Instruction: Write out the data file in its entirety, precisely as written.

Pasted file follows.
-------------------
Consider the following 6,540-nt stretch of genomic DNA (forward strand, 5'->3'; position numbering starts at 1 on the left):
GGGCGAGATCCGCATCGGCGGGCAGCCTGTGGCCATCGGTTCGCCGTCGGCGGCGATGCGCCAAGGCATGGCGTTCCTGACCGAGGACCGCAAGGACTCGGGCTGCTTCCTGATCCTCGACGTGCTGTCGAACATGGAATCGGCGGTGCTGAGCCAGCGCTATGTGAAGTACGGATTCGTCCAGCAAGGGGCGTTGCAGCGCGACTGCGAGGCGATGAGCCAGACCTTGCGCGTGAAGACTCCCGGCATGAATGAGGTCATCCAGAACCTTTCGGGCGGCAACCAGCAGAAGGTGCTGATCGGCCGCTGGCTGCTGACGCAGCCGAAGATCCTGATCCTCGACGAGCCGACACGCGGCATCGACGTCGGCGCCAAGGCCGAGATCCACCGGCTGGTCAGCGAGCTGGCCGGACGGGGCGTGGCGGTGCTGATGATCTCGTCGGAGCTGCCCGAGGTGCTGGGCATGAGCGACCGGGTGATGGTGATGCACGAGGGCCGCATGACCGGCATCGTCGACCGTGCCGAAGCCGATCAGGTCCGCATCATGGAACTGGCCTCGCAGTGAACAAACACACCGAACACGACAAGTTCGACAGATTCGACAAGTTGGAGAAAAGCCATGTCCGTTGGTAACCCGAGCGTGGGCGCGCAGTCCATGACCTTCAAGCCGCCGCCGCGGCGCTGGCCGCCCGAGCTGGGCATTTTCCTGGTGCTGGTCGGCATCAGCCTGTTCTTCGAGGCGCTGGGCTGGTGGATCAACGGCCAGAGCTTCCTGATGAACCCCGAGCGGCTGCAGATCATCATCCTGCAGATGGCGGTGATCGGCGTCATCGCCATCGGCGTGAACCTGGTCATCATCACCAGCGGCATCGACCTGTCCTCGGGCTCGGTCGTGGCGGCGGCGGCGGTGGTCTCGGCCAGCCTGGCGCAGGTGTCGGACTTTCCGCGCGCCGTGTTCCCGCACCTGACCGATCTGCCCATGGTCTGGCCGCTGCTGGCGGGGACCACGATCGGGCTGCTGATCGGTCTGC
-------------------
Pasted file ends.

Consider the following 6,540-nt stretch of genomic DNA (forward strand, 5'->3'; position numbering starts at 1 on the left):
GGGCGAGATCCGCATCGGCGGGCAGCCTGTGGCCATCGGTTCGCCGTCGGCGGCGATGCGCCAAGGCATGGCGTTCCTGACCGAGGACCGCAAGGACTCGGGCTGCTTCCTGATCCTCGACGTGCTGTCGAACATGGAATCGGCGGTGCTGAGCCAGCGCTATGTGAAGTACGGATTCGTCCAGCAAGGGGCGTTGCAGCGCGACTGCGAGGCGATGAGCCAGACCTTGCGCGTGAAGACTCCCGGCATGAATGAGGTCATCCAGAACCTTTCGGGCGGCAACCAGCAGAAGGTGCTGATCGGCCGCTGGCTGCTGACGCAGCCGAAGATCCTGATCCTCGACGAGCCGACACGCGGCATCGACGTCGGCGCCAAGGCCGAGATCCACCGGCTGGTCAGCGAGCTGGCCGGACGGGGCGTGGCGGTGCTGATGATCTCGTCGGAGCTGCCCGAGGTGCTGGGCATGAGCGACCGGGTGATGGTGATGCACGAGGGCCGCATGACCGGCATCGTCGACCGTGCCGAAGCCGATCAGGTCCGCATCATGGAACTGGCCTCGCAGTGAACAAACACACCGAACACGACAAGTTCGACAGATTCGACAAGTTGGAGAAAAGCCATGTCCGTTGGTAACCCGAGCGTGGGCGCGCAGTCCATGACCTTCAAGCCGCCGCCGCGGCGCTGGCCGCCCGAGCTGGGCATTTTCCTGGTGCTGGTCGGCATCAGCCTGTTCTTCGAGGCGCTGGGCTGGTGGATCAACGGCCAGAGCTTCCTGATGAACCCCGAGCGGCTGCAGATCATCATCCTGCAGATGGCGGTGATCGGCGTCATCGCCATCGGCGTGAACCTGGTCATCATCACCAGCGGCATCGACCTGTCCTCGGGCTCGGTCGTGGCGGCGGCGGCGGTGGTCTCGGCCAGCCTGGCGCAGGTGTCGGACTTTCCGCGCGCCGTGTTCCCGCACCTGACCGATCTGCCCATGGTCTGGCCGCTGCTGGCGGGGACCACGATCGGGCTGCTGATCGGTCTGC